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Experiencing Basquiat

Tuesday, February 27, 2018

One painting can evoke many interpretations. That was the lesson members of our visual arts elective learned on a recent visit to the Brooklyn Museum to view the One Basquiat exhibit.

Untitled by Jean-Michel Basquiat

“Our visual arts elective gives these budding young artists a chance to explore different mediums of art and channel their creativity,” said Mrs. Ashley Barnett, who leads the elective. “Art connects to our creed because it requires you to be bold and creative. We encourage our students to focus on self-expression, rather than on the end result.”

Students in the elective have visited the Brooklyn Museum twice recently. These trips provide inspiration and help to inform our middle-schoolers’ artistic choices, Mrs. Barnett added. “That’s especially true when they’re able to view the work of African-American artists born and raised in New York, like Basquiat.”

The One Basquiat exhibit pushed the students to examine every part of the canvas, delving beyond their first impressions. Initially, they were taken aback by Jean-Michel Basquiat’s landmark painting, Untitled. Some said it looked “scary,” while others saw rage.

However, upon observing the artwork more closely, they began to notice additional details that expanded their perceptions. “The white seems to be a symbol for hope, while the black is darkness,” said one student. “The x’s and o’s seem like a way to pass or count time,” observed another.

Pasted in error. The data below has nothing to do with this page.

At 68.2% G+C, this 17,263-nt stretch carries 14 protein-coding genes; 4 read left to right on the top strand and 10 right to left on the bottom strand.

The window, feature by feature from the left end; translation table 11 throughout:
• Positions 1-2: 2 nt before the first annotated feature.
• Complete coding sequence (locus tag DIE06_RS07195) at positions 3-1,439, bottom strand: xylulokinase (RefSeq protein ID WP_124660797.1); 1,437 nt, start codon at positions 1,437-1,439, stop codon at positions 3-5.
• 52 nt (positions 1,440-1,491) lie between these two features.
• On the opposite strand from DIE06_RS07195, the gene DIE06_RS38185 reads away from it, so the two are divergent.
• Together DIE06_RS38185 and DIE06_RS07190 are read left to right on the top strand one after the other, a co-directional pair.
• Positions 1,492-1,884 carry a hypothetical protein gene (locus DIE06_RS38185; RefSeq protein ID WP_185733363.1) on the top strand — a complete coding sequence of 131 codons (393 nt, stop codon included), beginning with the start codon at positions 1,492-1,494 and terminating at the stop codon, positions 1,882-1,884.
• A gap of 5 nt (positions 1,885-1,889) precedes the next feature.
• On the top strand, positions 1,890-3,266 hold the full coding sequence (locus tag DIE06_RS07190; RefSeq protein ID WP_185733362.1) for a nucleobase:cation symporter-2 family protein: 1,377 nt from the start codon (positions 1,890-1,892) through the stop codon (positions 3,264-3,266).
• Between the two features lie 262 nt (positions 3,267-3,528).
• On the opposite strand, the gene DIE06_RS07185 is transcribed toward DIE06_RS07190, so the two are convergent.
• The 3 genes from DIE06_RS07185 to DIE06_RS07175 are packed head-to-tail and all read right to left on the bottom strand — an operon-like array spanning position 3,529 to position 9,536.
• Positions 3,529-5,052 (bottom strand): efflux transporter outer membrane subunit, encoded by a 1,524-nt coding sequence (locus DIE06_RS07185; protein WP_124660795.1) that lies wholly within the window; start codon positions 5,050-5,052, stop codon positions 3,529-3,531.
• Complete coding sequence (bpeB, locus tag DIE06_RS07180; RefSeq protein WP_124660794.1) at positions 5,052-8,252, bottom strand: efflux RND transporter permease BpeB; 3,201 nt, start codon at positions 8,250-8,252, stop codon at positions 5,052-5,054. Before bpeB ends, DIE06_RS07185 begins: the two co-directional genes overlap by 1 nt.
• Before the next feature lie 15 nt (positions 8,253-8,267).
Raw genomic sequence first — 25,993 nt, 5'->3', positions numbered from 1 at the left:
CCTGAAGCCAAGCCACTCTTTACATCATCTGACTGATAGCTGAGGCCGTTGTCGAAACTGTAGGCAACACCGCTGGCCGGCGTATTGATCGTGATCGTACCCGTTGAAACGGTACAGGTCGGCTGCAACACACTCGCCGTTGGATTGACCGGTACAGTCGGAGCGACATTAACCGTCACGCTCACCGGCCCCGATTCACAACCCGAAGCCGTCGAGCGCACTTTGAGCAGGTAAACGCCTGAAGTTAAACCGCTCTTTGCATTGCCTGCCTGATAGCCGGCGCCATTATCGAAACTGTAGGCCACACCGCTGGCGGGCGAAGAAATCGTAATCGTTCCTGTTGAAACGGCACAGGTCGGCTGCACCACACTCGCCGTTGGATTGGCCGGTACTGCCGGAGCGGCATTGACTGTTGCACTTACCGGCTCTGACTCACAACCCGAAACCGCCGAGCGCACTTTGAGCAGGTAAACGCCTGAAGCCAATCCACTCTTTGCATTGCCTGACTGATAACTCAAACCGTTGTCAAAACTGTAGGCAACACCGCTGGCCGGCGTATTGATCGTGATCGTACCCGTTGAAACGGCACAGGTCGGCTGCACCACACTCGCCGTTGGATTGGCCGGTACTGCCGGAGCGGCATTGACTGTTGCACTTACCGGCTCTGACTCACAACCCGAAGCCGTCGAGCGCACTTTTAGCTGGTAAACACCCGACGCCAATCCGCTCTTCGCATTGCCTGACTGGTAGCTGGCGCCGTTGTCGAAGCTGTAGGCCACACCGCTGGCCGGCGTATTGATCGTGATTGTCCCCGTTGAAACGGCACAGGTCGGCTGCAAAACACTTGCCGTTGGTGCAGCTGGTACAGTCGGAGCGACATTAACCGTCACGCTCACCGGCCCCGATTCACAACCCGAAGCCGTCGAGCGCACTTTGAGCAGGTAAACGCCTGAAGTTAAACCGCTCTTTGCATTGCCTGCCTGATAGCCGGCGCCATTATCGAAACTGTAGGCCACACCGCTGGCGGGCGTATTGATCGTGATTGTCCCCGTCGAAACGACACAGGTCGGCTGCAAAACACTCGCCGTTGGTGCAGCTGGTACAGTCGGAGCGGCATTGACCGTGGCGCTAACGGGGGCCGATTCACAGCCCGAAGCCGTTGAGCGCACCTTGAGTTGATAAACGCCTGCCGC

Although every student had a different take on what Basquiat’s piece meant, they all agreed on one thing: Basquiat’s artwork is open to interpretation. “The more I looked at the painting, the more new things I saw,” said Lia, an eighth-grader. “Basquiat showed me that art doesn’t have to be perfect. Imperfection can be beautiful.”

Eighth-grader Delali also liked Basquiat’s nonconformist approach. “The painting felt free, as if the artist was saying, ‘I’m not going to color inside the lines.’ That’s inspiring.”

After a few minutes sketching the painting, the students searched the museum for another “head” to sketch and then compared the two. It was perfect preparation for their next visual arts activity – creating Basquiat-inspired artwork that explores what is going on in their own heads.

Students with their Basquiat-inspired artwork.

Thank you to the Brooklyn Museum and to Tom Healy for helping to facilitate the trip.